Many Mississippians were left unable to schedule appointments to receive their first doses of the COVID-19 vaccine after thousands of requests flooded the system to arrange times for vaccination.
On Monday, an additional 20,000 first-dose appointments were loaded, but both Gov. Tate Reeves and State Health Officer Thomas Dobbs said these appointments — reserved for people over the age of 65 and those with medical conditions — may run out just as fast. As of Jan. 13, 52,000 residents have been scheduled to receive vaccines within the next two weeks, and there are no more available appointments for this month.
“We understand the frustration brought on by this sudden change of plans. We will certainly keep all Mississippians updated regarding additional vaccines,” the Mississippi State Department of Health (MSDH) said in a statement. “Mississippians should understand that we can only vaccinate residents based on vaccine availability. We will open additional vaccination appointments as we receive more vaccines.”
The MSDH said its website and its server was “not prepared for the surge of page visits” after its announcement of vaccine availability for Mississippians over 65 years old and younger people with underlying conditions on Tuesday, Jan. 12. Some callers waited hours on the COVID-19 vaccine hotline, only to be pushed back in line or to receive no appointment at all.
Gov. Tate Reeves pinned the rush on the wider scope of availability, adding that “restricting access” was a worse alternative than surging inquiries for appointments.
“In other states, vaccines are expiring because of a dogmatic attachment to ‘tiers’ and most residents have no hope of receiving a vaccine unless they are connected to an ‘essential business,’” Reeves said. “That’s wrong. Every life is essential, and we should give all a chance to get in line.”
After Wednesday’s scramble for appointments, the MSDH said there were no appointments left until February, but on Friday, Dobbs said that the anticipated February vaccine infusion is in addition to the weekly allocation that Mississippi receives.
On Friday, the MSDH announced a new shipment of vaccines, meant to support ongoing appointments at drive-thru sites and community partners. This “modest amount” is planned to increase available appointments and vaccination locations during the last week of January. On Sunday, Reeves celebrated the efforts of the rollout after Mississippi surpassed 100,000 first and second-dose vaccines given.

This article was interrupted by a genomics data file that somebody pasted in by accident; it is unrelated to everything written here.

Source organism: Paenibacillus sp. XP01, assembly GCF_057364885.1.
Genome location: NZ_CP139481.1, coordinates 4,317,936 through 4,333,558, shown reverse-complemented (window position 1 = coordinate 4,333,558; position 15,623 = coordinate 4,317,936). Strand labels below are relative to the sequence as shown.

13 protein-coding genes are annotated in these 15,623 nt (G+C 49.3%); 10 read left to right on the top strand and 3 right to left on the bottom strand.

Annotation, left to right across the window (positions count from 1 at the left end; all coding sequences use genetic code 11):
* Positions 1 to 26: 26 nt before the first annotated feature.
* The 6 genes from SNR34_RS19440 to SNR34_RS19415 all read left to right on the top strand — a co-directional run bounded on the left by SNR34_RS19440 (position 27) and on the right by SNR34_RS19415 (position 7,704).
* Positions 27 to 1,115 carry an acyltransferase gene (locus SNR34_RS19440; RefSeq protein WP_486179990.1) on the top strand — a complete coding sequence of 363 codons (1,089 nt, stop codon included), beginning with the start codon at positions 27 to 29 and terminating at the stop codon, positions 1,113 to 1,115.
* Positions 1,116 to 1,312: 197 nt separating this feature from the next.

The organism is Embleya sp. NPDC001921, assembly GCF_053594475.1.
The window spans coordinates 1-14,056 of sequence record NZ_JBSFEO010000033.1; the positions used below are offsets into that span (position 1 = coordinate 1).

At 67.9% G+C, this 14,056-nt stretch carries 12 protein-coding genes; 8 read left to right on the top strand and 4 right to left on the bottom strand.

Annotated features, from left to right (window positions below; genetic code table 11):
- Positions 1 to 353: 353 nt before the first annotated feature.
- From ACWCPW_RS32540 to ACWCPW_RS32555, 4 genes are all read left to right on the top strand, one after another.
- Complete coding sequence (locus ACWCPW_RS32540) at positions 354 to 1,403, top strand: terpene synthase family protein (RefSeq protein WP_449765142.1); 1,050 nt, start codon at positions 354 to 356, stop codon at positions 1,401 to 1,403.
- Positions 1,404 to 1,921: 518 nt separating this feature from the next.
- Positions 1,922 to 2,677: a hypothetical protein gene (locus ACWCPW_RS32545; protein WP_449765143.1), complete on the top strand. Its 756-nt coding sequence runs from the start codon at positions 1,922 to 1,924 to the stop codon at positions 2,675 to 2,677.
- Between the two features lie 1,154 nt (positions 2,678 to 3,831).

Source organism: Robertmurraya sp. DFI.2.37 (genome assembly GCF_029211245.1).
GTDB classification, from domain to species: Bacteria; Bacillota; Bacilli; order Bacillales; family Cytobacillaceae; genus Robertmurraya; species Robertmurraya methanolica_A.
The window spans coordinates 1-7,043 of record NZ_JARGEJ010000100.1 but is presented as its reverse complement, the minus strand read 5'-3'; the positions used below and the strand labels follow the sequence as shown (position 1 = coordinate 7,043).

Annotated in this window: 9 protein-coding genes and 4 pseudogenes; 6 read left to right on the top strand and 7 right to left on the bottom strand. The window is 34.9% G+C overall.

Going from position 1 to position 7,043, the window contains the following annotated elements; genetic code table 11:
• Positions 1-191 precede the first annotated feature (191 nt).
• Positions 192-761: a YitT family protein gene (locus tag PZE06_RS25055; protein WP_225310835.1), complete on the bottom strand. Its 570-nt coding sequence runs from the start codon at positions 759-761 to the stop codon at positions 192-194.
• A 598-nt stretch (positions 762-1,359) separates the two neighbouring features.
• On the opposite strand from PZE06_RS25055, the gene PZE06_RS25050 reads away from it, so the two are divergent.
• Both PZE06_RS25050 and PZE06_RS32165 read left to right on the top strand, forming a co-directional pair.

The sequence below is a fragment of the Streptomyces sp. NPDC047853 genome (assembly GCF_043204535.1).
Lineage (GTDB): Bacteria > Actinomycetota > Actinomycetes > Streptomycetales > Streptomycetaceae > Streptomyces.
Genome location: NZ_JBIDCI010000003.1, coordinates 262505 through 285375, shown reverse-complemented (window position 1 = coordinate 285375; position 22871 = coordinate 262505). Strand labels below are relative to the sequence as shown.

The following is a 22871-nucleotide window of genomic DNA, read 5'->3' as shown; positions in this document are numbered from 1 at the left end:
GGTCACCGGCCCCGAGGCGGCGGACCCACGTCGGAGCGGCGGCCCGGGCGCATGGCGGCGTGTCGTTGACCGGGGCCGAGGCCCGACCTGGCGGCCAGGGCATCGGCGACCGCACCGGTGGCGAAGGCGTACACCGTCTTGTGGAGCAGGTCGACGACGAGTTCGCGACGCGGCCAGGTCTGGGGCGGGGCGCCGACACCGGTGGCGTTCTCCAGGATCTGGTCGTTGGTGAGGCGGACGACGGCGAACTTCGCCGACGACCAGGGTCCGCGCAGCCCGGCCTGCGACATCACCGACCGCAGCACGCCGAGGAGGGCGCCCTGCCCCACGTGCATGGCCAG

“The additional vaccine will be distributed to community partners in a manner that seeks to address both geographic and racial disparities,” the department said. “We anticipate that we will have additional drive through appointments, in more locations, the week of January 25 based on vaccine forecasted to be available at the end of next week.”
Though first doses will be widely unavailable in the coming week, those who have already received or are scheduled to receive their first dose of the vaccine will be able to schedule time to receive the second portion of the vaccine. For those who received the Pfizer vaccine, the second dose is due 21 days or after. For the Moderna vaccine, the second dose is due 28 days or after. Though there are enough second doses from each provider for every person who received a first dose, patients should not switch manufacturers for the second dose; if the first dose was Pfizer, the second dose should also be Pfizer.
So far, 109,354 people have been vaccinated in the state. Of those, 62% of patients were white, 14% were Black, 1% were Asian and 22% were labeled as “other.” Yesterday, the MSDH reported an additional 1,457 cases of COVID-19 in Mississippi and 3 deaths, putting Mississippi’s COVID-19 cases since Feb. 2020 at 253,932 cases, with 5,524 deaths. Dobbs said that January “will likely be the worst month for COVID deaths by far.”
In Lafayette County, 2,404 people have been vaccinated as of Jan. 18.
On Jan. 8, the university’s COVID-19 Vaccine Task Force met for the first time. The task force, a team of 14 members of the university community, was assembled in December to develop a strategy for campus immunization. Dr. Joshua Sharp, associate professor of pharmacology and member of the task force, wrote on Twitter that after the meeting, he was confident that “as soon as (the task force) gets vaccine from the state, we’ll be ready to put shots in arms within hours.”
Dr. Sharp also said pharmacy students will play a large role in distribution, but how was not specified. At the time of publication, members of the task force could not be reached for comment.